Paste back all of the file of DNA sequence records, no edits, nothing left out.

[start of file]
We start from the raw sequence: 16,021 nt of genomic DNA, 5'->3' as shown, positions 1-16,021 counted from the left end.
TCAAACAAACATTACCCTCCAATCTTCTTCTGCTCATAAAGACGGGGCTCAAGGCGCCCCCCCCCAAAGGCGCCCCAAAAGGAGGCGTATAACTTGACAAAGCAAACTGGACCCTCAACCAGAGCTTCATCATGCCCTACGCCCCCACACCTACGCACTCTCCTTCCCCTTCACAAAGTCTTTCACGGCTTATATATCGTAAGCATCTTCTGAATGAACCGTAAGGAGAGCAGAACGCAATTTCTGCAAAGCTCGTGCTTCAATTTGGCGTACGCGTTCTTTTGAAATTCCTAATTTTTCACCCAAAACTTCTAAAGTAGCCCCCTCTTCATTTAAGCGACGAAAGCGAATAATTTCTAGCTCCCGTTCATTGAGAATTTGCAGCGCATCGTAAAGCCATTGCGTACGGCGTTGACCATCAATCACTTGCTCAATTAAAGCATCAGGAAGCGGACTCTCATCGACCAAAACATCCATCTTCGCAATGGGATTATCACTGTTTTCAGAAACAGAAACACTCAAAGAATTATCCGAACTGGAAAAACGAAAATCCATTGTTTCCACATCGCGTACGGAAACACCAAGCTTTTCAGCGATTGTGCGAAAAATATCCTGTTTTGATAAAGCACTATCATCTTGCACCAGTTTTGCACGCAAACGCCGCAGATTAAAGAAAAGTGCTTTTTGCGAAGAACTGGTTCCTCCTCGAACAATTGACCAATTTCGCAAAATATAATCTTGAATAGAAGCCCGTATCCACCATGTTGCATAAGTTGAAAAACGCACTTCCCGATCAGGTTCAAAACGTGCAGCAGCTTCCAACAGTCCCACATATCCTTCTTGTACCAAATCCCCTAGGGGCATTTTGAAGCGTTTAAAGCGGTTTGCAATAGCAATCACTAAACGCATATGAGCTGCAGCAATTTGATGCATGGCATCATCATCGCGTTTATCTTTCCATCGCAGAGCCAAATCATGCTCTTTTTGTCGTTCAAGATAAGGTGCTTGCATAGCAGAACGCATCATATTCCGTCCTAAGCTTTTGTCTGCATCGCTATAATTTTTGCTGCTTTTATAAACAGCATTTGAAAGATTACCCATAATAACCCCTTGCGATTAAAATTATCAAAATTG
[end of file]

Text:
We start from the raw sequence: 16,021 nt of genomic DNA, 5'->3' as shown, positions 1-16,021 counted from the left end.
TCAAACAAACATTACCCTCCAATCTTCTTCTGCTCATAAAGACGGGGCTCAAGGCGCCCCCCCCCAAAGGCGCCCCAAAAGGAGGCGTATAACTTGACAAAGCAAACTGGACCCTCAACCAGAGCTTCATCATGCCCTACGCCCCCACACCTACGCACTCTCCTTCCCCTTCACAAAGTCTTTCACGGCTTATATATCGTAAGCATCTTCTGAATGAACCGTAAGGAGAGCAGAACGCAATTTCTGCAAAGCTCGTGCTTCAATTTGGCGTACGCGTTCTTTTGAAATTCCTAATTTTTCACCCAAAACTTCTAAAGTAGCCCCCTCTTCATTTAAGCGACGAAAGCGAATAATTTCTAGCTCCCGTTCATTGAGAATTTGCAGCGCATCGTAAAGCCATTGCGTACGGCGTTGACCATCAATCACTTGCTCAATTAAAGCATCAGGAAGCGGACTCTCATCGACCAAAACATCCATCTTCGCAATGGGATTATCACTGTTTTCAGAAACAGAAACACTCAAAGAATTATCCGAACTGGAAAAACGAAAATCCATTGTTTCCACATCGCGTACGGAAACACCAAGCTTTTCAGCGATTGTGCGAAAAATATCCTGTTTTGATAAAGCACTATCATCTTGCACCAGTTTTGCACGCAAACGCCGCAGATTAAAGAAAAGTGCTTTTTGCGAAGAACTGGTTCCTCCTCGAACAATTGACCAATTTCGCAAAATATAATCTTGAATAGAAGCCCGTATCCACCATGTTGCATAAGTTGAAAAACGCACTTCCCGATCAGGTTCAAAACGTGCAGCAGCTTCCAACAGTCCCACATATCCTTCTTGTACCAAATCCCCTAGGGGCATTTTGAAGCGTTTAAAGCGGTTTGCAATAGCAATCACTAAACGCATATGAGCTGCAGCAATTTGATGCATGGCATCATCATCGCGTTTATCTTTCCATCGCAGAGCCAAATCATGCTCTTTTTGTCGTTCAAGATAAGGTGCTTGCATAGCAGAACGCATCATATTCCGTCCTAAGCTTTTGTCTGCATCGCTATAATTTTTGCTGCTTTTATAAACAGCATTTGAAAGATTACCCATAATAACCCCTTGCGATTAAAATTATCAAAATTG